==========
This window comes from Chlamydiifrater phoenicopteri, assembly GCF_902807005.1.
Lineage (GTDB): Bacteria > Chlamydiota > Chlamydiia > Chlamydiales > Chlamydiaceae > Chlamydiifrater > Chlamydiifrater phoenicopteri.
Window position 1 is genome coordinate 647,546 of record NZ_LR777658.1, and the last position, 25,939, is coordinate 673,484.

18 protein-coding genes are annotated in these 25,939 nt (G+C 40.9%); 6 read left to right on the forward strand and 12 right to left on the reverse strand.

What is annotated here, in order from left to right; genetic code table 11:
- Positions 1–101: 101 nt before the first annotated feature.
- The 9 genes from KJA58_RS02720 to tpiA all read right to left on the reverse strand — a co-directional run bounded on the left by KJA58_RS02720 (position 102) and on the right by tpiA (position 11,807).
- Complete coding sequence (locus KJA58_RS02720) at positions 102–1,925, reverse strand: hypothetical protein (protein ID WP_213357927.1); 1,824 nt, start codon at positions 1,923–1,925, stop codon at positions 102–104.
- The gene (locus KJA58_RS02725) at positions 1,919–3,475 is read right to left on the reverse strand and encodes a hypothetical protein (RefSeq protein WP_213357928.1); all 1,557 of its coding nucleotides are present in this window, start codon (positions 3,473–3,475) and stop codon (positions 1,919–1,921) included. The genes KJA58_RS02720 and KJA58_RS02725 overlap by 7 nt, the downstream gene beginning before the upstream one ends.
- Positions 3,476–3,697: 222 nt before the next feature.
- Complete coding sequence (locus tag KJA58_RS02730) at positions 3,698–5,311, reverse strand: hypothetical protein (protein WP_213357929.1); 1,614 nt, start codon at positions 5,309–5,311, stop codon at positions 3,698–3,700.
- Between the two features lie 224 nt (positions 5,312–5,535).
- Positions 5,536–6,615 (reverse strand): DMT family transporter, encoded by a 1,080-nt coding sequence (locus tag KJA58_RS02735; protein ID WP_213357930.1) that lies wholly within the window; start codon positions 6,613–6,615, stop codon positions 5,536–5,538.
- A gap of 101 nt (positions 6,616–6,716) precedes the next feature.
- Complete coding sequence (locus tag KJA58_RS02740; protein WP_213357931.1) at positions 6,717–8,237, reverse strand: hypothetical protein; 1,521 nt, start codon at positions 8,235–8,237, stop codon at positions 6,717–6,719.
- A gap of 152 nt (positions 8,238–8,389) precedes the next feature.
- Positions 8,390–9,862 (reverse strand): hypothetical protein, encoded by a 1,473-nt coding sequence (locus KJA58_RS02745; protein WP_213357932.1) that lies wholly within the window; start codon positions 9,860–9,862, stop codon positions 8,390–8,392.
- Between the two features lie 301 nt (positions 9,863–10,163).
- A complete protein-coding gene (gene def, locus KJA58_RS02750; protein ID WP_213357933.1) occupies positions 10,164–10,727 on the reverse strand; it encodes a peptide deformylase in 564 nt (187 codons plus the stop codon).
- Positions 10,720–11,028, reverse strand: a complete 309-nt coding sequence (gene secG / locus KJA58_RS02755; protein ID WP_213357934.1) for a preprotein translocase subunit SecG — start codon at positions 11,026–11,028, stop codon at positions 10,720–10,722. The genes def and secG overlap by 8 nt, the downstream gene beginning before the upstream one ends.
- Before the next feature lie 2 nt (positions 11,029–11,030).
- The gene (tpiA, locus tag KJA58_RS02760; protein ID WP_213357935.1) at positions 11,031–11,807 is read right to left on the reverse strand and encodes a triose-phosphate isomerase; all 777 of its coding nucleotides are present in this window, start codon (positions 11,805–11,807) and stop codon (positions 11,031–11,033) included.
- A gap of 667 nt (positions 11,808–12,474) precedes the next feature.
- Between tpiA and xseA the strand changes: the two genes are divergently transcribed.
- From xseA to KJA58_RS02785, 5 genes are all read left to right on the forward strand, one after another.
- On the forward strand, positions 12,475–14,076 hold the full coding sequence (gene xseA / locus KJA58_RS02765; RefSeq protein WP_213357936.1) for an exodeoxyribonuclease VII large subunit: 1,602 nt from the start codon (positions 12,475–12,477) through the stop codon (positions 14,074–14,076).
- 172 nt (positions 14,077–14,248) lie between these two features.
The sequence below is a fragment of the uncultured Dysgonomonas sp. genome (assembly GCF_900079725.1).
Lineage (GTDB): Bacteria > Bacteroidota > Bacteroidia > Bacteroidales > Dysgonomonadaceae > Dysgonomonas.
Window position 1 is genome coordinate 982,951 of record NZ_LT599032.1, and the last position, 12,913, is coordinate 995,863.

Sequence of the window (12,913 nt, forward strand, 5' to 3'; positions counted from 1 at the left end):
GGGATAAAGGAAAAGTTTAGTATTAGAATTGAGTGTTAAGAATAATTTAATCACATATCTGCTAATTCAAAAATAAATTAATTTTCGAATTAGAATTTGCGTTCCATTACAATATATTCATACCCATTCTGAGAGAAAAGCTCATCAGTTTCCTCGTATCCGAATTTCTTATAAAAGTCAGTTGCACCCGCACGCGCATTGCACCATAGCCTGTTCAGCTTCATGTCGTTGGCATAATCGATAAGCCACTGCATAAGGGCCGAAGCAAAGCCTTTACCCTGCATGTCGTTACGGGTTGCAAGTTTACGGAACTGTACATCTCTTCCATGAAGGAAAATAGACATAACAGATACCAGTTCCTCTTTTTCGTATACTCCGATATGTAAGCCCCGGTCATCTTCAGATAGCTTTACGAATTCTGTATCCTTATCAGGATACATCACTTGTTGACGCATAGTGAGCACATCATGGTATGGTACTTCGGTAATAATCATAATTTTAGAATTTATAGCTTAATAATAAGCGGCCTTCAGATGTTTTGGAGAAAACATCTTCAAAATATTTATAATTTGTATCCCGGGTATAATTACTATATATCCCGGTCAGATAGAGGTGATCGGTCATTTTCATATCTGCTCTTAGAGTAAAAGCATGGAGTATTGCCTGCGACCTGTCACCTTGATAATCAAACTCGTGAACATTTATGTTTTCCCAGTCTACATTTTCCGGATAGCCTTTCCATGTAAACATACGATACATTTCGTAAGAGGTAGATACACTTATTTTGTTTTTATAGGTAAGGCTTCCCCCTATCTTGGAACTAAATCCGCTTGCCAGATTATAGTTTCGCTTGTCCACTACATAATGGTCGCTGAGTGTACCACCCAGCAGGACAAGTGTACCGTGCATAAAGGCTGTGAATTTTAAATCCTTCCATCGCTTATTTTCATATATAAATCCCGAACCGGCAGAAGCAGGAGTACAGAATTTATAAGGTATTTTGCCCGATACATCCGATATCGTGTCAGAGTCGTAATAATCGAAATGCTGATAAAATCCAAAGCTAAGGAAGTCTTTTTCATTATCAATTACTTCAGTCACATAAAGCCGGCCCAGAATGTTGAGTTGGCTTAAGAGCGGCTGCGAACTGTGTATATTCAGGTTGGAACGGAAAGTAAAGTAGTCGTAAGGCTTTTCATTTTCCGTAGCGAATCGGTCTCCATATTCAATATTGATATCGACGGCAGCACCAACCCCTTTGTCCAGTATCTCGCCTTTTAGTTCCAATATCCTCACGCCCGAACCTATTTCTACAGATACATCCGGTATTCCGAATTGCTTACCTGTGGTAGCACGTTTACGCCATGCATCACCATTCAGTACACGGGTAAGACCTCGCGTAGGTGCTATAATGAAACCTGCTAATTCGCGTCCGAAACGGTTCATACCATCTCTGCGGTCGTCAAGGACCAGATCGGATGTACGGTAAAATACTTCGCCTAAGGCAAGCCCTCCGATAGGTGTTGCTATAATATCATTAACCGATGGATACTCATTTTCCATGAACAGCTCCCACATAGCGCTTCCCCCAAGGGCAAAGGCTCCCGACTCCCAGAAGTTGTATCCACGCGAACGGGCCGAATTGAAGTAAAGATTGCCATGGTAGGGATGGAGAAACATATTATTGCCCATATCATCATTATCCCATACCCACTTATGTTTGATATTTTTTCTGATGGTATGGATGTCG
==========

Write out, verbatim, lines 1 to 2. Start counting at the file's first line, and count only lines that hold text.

This window comes from Chlamydiifrater phoenicopteri, assembly GCF_902807005.1.
Lineage (GTDB): Bacteria > Chlamydiota > Chlamydiia > Chlamydiales > Chlamydiaceae > Chlamydiifrater > Chlamydiifrater phoenicopteri.